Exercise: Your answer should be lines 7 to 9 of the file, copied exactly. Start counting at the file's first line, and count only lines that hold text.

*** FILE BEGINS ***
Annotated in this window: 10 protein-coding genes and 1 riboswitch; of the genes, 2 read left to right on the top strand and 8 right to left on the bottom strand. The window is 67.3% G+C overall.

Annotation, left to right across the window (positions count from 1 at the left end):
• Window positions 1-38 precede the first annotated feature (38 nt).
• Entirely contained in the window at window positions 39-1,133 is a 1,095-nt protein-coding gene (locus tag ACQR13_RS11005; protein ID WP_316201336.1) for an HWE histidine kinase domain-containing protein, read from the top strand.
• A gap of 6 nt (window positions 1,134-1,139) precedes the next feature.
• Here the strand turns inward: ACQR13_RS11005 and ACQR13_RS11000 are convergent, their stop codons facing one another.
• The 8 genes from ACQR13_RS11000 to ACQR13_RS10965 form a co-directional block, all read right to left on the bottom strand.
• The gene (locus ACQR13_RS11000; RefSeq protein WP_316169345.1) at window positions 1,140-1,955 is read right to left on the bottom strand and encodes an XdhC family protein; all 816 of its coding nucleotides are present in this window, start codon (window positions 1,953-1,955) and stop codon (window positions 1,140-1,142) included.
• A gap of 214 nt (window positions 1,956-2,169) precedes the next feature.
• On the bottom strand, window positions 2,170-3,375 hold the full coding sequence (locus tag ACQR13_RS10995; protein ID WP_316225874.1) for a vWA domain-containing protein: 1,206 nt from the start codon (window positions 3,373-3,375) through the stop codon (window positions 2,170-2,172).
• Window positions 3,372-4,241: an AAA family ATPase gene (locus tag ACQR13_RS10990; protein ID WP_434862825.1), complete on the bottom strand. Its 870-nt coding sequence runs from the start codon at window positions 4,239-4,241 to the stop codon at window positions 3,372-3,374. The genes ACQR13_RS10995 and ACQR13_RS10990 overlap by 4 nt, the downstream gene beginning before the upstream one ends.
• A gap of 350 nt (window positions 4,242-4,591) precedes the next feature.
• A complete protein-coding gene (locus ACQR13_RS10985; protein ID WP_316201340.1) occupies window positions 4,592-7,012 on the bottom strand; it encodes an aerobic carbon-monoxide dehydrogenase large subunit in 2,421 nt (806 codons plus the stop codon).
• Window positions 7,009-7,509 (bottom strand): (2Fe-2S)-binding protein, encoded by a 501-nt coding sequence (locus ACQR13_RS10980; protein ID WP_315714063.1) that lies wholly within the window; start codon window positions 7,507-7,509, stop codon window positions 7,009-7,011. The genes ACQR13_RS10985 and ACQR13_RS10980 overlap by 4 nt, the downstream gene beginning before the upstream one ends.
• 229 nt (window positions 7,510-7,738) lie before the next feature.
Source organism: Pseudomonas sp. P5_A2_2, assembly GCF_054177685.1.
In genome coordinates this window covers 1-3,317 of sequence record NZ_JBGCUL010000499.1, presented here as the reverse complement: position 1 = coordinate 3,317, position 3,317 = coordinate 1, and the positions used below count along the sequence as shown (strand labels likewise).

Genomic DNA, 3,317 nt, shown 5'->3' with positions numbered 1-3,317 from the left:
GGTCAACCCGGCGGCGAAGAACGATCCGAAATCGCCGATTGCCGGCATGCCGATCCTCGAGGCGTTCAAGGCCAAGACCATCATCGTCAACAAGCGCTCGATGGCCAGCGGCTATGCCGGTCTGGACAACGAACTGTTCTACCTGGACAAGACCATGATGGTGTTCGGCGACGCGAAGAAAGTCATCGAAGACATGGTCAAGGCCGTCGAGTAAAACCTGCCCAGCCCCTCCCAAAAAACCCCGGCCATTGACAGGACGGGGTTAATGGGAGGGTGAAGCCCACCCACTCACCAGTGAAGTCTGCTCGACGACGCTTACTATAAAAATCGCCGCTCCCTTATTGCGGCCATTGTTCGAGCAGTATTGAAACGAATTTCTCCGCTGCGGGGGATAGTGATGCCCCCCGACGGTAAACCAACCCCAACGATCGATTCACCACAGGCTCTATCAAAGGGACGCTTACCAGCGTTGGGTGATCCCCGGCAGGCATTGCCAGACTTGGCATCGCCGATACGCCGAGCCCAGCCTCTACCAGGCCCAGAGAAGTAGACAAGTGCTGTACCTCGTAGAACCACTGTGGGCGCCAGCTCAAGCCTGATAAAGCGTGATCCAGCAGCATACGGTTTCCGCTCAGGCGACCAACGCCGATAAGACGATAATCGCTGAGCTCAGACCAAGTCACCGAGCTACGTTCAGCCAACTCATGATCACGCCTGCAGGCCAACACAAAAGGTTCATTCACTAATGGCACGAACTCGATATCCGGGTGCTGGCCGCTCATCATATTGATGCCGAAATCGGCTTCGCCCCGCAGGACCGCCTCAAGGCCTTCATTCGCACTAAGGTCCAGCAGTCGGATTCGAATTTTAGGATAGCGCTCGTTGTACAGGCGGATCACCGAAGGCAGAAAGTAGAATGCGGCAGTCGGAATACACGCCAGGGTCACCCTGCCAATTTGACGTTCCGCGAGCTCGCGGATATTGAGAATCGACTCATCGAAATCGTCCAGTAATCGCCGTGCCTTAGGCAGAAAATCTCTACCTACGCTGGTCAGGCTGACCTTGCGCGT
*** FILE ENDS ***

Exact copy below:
• The 8 genes from ACQR13_RS11000 to ACQR13_RS10965 form a co-directional block, all read right to left on the bottom strand.
• The gene (locus ACQR13_RS11000; RefSeq protein WP_316169345.1) at window positions 1,140-1,955 is read right to left on the bottom strand and encodes an XdhC family protein; all 816 of its coding nucleotides are present in this window, start codon (window positions 1,953-1,955) and stop codon (window positions 1,140-1,142) included.
• A gap of 214 nt (window positions 1,956-2,169) precedes the next feature.